Learn Your Refrigerator’s Zones for Optimal Food Storage

Dear Home-Ec 101,

I need help!  I like my milk very, very cold, so the temperature in my fridge is very low (38 degrees), but my produce keeps freezing.  I do keep some produce in the produce drawers, and some I put on the top shelf to see if that worked better, and the jury is still out on that one.  Some things did better and some did not.  How can I have my milk cold and my produce crisp?

Signed,
Limpy Lettuce

Heather says:

38 is actually a great temperature for your refrigerator, but my theory is the cooling space of your appliance isn’t all sitting at 38F.

Get to know your refrigerator’s zones.

Your refrigerator may have very distinct zones and these zones may be much colder (or warmer) than the temperature indicated, depending on the location of the sensor. Get yourself a thermometer for your refrigerator, they are quite inexpensive -$5 on Amazon¹, significantly cheaper than a service call, no?

Over the course of a day or several days, set the thermometer in different locations in your fridge. Shut the door and allow the refrigerator to do its thing undisturbed for a couple of hours. Please don’t just pop the thermometer on a shelf, and stand there waiting for the needle to stop moving. You won’t get accurate results. The door needs to be shut long enough for the refrigerator to cycle and the temperature to return to normal. Write down the temperature of each zone and create yourself a map of your refrigerator.

How do I know where my refrigerator’s zones are?

Well, it’s going to depend a lot on the layout of your particular appliance, but generally the upper area is cooler than the bottom. In general drawers are more about either organization or humidity than temperature, unless there is a drawer at the bottom of the appliance for holding meat. This drawer may have a small vent from the freezer that keeps this portion of the refrigerator extra cold.

You may find that the temperature of your refrigerator is different from the one indicated. Adjust your refrigerator’s thermostat accordingly or simply change your storage habits. If it’s wildly different, it may be time for a service call.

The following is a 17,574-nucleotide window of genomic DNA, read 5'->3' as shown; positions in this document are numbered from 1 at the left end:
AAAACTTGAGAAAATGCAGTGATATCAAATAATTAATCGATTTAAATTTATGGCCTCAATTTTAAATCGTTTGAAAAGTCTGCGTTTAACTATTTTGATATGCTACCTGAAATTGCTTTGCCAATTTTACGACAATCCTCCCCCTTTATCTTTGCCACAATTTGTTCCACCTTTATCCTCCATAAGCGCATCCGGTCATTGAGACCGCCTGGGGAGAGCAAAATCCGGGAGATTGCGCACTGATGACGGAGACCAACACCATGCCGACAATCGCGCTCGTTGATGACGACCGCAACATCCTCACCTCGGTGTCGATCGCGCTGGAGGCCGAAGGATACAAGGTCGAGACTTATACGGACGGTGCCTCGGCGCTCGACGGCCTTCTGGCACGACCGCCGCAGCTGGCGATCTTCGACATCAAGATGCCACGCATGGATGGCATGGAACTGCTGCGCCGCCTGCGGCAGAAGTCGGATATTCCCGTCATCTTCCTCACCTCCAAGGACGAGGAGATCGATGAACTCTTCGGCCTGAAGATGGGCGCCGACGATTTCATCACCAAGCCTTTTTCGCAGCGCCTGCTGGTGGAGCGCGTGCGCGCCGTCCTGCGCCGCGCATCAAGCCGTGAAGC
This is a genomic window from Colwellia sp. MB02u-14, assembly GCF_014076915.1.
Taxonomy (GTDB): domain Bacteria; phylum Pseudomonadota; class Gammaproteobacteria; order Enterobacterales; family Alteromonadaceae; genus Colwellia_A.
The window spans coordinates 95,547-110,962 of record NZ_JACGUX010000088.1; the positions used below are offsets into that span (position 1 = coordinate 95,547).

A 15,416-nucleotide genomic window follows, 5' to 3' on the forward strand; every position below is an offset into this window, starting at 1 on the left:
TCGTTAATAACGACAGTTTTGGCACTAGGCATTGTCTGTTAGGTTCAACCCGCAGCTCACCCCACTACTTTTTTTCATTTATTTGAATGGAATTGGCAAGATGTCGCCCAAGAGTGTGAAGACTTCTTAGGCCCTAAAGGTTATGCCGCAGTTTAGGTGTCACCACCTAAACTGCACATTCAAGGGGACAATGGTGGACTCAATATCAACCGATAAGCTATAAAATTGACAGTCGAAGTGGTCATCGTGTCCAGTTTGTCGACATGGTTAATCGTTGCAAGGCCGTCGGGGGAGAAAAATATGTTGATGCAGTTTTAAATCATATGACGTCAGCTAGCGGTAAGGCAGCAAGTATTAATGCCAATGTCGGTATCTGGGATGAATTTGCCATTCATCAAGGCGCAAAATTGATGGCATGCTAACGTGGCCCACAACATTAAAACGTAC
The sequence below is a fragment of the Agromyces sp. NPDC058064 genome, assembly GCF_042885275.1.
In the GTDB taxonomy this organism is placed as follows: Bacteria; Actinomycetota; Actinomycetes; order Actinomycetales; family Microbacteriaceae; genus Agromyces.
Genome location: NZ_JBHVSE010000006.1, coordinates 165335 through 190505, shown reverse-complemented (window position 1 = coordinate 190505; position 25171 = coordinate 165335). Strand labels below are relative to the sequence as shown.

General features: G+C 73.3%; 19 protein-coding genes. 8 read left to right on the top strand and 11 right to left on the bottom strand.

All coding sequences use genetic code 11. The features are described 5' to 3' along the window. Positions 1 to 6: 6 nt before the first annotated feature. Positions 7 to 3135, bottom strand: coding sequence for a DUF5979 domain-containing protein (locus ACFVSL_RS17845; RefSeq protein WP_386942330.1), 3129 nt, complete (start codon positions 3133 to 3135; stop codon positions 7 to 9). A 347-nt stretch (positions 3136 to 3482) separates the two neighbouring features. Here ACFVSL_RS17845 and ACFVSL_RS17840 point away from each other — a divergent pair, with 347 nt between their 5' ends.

Ivy, my former partner here, once wrote about How to Minimize Food Waste by Thinking Like a Kitchen Manager. It’s a great post explaining the first in first out concept and other ways to reduce the amount of food waste in a home kitchen.

Additionally know that storing produce in a refrigerator isn’t as simple as just opening the door and plunking it on a shelf. Produce is very persnickety about silly things like humidity. Aside from cooling food one of your refrigerator’s most important jobs is removing excess humidity. The slider on your refrigerator’s produce drawer is more than just a nifty little decoration, it opens and closes a vent to allow or prevent the circulation of moisture from the drawer.

The Unclutterer has an old, but highly useful guide to storing produce in a refrigerator.

Have fun getting to know your appliance.

Submit your questions to helpme@home-ec101.com.

¹Affiliate link

The Freezer Was Left Open, Now What?

Dear Home-Ec 101,

My youngest decided to get a popsicle from my deep freezer and didn’t bother to make sure the door was closed. I know not to eat the meat products since I am not sure if they thawed and refroze, but what about the veggies? Must I throw out the ten tons of french fries and corn on the cob?

(And yes, I’ve invested in a freezer door lock with a padlock to guard against future booboos)

Signed,

Thawing in Thermopylae

Heather says:

I have good news and bad news, depending on whether or not you’ve already thrown everything out.

All of the food in your freezer is fine to cook or refreeze as long as there were ice crystals still in it. If your meat hasn’t reached more than 40°F it is still safe to cook and eat. Same with your vegetables. If there are still ice crystals it’s perfectly fine to refreeze them as well. What you don’t want to do is reach a point where bacteria can multiply quickly, freeze and not kill off all of those bacteria and then thaw again where the bacteria again have a good chance to multiply.

Just as an FYI, vegetables can also harbor bacteria. Have you seen the news from Europe? However, do not freak out contamination like that is much LESS likely in frozen foods that have to be blanched before freezing. I’m just noting this after someone was rather smug about not being affected by a beef recall.